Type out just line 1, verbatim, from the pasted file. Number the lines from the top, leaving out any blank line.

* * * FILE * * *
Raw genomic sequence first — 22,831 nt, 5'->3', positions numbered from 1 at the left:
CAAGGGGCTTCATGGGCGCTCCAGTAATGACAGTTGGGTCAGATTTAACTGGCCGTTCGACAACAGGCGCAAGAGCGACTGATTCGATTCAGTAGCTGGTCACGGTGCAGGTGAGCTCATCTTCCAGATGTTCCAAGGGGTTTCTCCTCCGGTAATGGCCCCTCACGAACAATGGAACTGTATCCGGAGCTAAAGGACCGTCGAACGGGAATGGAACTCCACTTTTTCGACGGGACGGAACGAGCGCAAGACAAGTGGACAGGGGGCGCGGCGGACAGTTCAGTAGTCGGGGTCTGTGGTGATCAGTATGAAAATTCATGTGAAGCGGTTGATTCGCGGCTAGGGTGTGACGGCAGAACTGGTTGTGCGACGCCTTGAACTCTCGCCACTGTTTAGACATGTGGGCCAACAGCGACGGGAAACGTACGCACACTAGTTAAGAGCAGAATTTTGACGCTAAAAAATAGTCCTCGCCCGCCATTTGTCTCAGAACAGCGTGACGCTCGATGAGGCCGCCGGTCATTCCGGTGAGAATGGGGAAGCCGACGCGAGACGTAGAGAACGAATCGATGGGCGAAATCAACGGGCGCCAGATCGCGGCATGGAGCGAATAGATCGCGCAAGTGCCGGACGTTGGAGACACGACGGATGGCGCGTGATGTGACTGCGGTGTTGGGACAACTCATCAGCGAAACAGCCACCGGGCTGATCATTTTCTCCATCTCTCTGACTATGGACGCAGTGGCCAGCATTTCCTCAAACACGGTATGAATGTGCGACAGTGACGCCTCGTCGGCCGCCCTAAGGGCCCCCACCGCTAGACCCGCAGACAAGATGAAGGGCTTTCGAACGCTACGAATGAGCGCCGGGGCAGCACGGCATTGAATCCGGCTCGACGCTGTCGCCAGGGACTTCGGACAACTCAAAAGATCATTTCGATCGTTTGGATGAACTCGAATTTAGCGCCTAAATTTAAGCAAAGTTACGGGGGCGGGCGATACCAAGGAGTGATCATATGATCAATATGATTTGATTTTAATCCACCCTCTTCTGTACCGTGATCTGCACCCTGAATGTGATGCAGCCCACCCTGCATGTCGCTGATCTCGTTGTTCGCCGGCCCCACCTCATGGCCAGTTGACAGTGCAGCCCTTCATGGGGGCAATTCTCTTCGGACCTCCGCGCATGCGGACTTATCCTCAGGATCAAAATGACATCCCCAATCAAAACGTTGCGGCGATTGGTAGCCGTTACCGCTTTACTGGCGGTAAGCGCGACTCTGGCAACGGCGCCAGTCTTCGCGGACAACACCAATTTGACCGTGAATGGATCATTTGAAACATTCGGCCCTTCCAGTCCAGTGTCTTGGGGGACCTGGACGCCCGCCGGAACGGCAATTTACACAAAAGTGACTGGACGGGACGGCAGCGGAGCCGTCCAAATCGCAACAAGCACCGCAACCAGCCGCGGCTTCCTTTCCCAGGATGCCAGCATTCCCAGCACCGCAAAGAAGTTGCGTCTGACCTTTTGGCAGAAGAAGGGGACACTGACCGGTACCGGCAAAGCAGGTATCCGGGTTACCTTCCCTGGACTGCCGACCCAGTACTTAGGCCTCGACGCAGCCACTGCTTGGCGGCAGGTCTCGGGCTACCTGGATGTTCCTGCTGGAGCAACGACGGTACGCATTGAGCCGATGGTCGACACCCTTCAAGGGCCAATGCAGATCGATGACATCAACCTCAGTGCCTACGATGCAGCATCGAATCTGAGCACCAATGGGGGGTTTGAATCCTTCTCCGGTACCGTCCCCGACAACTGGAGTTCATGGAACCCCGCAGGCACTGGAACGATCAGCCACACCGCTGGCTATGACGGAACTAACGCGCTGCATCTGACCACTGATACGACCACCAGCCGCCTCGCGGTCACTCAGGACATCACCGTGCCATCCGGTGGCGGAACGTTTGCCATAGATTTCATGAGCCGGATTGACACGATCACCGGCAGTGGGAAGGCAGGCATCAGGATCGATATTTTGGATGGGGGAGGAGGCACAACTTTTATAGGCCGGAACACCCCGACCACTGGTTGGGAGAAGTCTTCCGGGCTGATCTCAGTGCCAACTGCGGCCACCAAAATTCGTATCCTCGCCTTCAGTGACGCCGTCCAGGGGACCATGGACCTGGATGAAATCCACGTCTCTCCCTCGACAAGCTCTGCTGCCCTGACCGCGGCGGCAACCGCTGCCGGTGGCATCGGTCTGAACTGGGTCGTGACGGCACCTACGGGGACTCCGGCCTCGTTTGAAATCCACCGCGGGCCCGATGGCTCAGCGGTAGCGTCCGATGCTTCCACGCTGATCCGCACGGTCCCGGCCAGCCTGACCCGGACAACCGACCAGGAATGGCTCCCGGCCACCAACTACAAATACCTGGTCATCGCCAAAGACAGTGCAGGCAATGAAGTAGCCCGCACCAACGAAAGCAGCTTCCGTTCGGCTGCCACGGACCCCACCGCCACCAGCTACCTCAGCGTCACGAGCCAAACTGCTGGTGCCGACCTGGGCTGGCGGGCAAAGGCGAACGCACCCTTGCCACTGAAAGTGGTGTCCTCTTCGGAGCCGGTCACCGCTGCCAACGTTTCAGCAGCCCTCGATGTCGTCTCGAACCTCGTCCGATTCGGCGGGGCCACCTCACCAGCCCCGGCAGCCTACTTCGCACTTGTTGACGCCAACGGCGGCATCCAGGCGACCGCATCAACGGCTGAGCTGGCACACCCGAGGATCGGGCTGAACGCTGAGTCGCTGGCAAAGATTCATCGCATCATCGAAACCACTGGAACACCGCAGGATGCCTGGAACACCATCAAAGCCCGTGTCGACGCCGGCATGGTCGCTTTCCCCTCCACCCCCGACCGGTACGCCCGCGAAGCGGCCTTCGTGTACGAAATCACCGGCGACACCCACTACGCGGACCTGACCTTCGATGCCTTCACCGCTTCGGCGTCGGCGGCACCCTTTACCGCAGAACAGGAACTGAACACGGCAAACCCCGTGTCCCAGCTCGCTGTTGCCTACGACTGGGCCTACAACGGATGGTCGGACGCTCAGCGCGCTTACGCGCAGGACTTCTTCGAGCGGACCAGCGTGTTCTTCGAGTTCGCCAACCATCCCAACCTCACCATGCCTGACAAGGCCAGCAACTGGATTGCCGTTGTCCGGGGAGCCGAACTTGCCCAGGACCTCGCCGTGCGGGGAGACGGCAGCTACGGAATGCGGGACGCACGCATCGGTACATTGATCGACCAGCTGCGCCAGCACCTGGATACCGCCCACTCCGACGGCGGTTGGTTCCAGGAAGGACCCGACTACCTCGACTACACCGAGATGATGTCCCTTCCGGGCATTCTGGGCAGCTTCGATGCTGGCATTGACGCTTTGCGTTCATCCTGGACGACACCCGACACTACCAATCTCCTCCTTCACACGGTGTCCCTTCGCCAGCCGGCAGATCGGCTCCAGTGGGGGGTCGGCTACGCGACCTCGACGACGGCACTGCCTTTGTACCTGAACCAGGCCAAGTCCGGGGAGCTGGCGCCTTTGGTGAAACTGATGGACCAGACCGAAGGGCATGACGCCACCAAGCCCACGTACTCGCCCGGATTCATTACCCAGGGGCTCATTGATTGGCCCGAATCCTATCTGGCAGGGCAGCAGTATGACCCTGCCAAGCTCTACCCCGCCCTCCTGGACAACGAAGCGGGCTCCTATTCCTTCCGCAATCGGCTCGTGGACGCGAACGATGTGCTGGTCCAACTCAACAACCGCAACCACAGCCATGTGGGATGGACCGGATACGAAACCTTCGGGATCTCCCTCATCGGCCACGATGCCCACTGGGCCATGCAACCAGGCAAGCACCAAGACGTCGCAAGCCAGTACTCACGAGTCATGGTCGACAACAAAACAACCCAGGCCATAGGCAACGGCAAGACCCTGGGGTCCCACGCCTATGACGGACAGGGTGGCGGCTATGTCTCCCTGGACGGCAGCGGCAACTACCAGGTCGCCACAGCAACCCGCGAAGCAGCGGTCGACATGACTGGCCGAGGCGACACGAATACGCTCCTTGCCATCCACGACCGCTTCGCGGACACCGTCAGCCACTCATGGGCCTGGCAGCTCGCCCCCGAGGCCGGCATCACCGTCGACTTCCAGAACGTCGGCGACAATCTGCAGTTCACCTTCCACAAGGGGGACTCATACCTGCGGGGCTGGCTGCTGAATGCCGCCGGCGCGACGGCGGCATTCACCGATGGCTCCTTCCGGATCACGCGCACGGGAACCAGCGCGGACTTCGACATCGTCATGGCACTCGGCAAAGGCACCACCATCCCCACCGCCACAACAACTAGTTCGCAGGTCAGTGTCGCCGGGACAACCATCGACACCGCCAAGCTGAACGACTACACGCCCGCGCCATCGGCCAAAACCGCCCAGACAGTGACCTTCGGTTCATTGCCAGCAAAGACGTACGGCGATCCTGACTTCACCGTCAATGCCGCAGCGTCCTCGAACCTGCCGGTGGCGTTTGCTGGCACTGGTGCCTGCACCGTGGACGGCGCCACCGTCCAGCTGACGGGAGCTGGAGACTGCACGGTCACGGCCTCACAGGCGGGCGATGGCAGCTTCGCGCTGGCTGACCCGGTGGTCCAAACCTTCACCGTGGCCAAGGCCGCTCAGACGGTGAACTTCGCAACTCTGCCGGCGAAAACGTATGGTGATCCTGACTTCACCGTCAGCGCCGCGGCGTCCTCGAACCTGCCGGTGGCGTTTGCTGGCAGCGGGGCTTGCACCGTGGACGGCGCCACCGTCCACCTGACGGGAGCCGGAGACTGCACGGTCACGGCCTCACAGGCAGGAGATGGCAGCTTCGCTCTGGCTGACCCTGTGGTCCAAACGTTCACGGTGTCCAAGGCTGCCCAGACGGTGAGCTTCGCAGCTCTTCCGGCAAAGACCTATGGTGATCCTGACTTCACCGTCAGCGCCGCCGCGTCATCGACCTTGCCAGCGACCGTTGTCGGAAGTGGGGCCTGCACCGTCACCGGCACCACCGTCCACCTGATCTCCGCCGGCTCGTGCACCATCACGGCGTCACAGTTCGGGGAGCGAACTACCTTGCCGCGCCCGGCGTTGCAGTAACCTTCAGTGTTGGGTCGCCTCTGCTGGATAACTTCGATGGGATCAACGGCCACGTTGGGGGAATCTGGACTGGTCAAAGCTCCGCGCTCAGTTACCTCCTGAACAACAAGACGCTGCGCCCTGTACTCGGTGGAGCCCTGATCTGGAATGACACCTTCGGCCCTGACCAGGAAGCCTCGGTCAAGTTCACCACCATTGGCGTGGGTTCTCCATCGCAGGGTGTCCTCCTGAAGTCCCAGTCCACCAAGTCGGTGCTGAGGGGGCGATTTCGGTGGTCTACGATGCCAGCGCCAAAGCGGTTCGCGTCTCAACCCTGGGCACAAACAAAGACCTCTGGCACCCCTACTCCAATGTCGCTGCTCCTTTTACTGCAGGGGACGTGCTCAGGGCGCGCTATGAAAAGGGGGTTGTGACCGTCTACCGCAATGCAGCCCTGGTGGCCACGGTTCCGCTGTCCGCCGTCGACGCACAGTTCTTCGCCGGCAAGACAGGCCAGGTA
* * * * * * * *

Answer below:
Raw genomic sequence first — 22,831 nt, 5'->3', positions numbered from 1 at the left: